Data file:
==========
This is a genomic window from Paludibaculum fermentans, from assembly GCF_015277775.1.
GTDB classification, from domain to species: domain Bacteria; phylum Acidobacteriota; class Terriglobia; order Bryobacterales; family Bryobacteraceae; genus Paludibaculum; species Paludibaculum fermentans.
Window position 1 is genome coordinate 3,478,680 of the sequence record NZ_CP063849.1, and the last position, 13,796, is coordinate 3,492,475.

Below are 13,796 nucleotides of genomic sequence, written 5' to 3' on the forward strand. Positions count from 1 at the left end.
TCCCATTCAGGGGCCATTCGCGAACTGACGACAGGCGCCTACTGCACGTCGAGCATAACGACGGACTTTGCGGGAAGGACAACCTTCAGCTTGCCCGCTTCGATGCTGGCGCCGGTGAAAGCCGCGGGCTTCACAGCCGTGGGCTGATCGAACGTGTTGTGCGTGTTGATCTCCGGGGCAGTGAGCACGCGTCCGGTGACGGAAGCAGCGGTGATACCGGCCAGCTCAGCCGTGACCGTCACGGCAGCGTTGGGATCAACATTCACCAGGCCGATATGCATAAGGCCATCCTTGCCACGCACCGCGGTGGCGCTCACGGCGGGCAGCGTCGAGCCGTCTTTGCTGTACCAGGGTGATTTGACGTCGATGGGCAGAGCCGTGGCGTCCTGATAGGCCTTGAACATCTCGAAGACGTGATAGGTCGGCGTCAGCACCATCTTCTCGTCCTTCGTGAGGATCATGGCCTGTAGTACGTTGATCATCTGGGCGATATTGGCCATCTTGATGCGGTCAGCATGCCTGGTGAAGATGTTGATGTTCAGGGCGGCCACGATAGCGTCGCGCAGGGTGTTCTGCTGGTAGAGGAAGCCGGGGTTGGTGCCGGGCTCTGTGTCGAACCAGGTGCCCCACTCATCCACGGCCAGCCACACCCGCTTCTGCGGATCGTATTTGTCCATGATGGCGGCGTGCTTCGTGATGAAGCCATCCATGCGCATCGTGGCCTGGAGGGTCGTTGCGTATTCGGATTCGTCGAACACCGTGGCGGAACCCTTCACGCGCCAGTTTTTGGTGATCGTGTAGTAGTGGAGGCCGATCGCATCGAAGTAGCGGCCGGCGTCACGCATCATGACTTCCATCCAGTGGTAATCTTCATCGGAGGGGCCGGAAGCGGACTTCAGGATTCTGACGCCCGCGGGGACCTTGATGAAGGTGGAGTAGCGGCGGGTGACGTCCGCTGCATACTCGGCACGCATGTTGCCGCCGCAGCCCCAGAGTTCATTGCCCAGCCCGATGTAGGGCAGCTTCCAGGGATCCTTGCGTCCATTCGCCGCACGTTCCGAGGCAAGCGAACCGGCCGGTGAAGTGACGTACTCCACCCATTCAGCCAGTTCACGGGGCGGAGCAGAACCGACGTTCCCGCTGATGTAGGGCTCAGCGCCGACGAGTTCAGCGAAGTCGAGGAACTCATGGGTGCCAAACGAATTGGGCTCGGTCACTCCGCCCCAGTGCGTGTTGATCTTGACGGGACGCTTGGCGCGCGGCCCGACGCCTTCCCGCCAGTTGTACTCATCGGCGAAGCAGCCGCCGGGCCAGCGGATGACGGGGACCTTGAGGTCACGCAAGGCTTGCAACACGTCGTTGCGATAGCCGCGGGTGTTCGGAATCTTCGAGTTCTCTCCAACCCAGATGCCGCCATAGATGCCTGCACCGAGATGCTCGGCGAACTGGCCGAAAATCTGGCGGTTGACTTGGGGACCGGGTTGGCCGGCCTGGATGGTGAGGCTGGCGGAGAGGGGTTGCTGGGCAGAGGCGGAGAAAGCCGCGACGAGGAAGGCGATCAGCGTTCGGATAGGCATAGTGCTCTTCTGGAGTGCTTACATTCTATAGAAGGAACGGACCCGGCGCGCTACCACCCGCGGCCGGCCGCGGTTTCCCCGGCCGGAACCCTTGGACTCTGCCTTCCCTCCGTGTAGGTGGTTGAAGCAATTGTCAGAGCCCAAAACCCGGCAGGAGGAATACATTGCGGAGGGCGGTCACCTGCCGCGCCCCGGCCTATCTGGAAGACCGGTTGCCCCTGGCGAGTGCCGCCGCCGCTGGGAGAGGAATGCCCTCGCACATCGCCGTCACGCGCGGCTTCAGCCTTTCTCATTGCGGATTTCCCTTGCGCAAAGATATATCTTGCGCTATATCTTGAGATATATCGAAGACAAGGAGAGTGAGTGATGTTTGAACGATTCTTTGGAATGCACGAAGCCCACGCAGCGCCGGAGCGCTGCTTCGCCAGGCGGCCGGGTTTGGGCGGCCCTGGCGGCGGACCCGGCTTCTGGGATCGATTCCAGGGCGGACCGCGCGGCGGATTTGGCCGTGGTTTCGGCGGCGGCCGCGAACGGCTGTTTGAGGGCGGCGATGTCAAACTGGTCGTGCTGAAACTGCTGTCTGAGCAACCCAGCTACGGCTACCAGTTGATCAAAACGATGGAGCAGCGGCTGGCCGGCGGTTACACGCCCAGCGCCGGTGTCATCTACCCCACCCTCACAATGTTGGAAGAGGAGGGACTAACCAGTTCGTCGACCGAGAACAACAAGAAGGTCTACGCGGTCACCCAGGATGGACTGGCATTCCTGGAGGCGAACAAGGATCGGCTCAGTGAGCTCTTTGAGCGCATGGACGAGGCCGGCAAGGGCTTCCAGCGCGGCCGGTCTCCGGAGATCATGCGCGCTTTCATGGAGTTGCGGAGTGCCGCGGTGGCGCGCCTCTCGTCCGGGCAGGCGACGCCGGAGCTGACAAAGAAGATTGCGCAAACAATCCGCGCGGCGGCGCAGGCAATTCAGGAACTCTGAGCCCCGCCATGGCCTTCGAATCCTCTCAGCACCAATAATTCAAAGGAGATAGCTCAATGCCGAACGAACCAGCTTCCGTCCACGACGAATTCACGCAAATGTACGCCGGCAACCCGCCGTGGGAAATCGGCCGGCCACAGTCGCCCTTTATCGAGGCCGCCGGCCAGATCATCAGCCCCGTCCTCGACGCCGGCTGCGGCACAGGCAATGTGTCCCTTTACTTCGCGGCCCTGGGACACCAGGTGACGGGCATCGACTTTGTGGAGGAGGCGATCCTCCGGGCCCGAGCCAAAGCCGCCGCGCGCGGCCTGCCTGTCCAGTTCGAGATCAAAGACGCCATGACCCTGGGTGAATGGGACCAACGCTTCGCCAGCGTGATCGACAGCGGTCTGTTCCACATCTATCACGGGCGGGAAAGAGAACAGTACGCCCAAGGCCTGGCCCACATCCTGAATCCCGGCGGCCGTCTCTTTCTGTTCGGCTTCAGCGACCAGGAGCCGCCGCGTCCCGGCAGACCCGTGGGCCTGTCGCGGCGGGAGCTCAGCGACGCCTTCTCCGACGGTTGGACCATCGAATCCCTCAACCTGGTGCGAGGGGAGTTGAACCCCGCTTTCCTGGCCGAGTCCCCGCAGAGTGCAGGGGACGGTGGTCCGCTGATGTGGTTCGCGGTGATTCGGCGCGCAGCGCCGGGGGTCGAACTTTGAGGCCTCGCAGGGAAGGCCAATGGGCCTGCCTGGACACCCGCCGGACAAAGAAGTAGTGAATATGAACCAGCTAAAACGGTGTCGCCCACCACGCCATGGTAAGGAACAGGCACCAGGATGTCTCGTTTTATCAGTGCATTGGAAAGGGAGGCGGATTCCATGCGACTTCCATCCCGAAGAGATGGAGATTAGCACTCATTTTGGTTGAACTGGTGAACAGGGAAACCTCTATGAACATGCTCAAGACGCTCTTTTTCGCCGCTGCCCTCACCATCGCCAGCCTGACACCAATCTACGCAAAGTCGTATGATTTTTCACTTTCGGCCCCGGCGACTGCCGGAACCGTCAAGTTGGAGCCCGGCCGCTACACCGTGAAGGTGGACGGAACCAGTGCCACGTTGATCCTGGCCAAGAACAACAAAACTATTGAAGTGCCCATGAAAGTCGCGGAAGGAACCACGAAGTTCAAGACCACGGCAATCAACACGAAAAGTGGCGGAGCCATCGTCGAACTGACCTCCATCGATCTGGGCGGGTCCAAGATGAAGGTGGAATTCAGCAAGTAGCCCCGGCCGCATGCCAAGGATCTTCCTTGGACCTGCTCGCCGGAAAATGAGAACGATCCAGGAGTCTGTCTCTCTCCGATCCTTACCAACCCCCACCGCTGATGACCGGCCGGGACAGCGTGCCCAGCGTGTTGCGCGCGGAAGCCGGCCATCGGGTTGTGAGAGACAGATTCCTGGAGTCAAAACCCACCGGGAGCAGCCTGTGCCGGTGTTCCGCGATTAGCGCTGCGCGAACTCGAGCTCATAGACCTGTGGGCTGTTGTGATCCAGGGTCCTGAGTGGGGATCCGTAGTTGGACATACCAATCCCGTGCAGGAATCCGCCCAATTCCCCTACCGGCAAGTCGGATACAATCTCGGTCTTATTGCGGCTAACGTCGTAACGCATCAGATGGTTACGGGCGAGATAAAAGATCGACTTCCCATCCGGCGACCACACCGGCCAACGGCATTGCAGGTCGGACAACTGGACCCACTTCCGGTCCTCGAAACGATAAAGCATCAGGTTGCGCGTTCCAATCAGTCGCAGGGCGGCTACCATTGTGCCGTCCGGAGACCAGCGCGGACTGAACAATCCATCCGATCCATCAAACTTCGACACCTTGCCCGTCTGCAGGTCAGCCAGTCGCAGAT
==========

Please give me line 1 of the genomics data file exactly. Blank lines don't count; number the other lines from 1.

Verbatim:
This is a genomic window from Paludibaculum fermentans, from assembly GCF_015277775.1.